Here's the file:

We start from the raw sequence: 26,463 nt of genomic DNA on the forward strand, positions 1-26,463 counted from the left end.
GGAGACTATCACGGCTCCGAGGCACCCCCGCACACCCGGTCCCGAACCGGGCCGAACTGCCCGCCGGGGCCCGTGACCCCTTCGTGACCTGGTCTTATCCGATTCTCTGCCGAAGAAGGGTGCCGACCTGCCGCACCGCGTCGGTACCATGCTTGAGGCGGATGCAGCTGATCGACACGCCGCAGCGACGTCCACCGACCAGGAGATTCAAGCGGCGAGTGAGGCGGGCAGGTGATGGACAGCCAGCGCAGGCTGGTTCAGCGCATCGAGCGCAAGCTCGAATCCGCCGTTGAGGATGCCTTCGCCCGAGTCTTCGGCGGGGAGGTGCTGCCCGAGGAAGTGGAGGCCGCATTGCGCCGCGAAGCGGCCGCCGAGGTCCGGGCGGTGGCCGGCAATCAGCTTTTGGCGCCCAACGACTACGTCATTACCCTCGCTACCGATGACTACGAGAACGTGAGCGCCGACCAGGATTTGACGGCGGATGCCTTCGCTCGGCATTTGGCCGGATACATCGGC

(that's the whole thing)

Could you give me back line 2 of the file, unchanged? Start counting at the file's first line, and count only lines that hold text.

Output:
GGAGACTATCACGGCTCCGAGGCACCCCCGCACACCCGGTCCCGAACCGGGCCGAACTGCCCGCCGGGGCCCGTGACCCCTTCGTGACCTGGTCTTATCCGATTCTCTGCCGAAGAAGGGTGCCGACCTGCCGCACCGCGTCGGTACCATGCTTGAGGCGGATGCAGCTGATCGACACGCCGCAGCGACGTCCACCGACCAGGAGATTCAAGCGGCGAGTGAGGCGGGCAGGTGATGGACAGCCAGCGCAGGCTGGTTCAGCGCATCGAGCGCAAGCTCGAATCCGCCGTTGAGGATGCCTTCGCCCGAGTCTTCGGCGGGGAGGTGCTGCCCGAGGAAGTGGAGGCCGCATTGCGCCGCGAAGCGGCCGCCGAGGTCCGGGCGGTGGCCGGCAATCAGCTTTTGGCGCCCAACGACTACGTCATTACCCTCGCTACCGATGACTACGAGAACGTGAGCGCCGACCAGGATTTGACGGCGGATGCCTTCGCTCGGCATTTGGCCGGATACATCGGC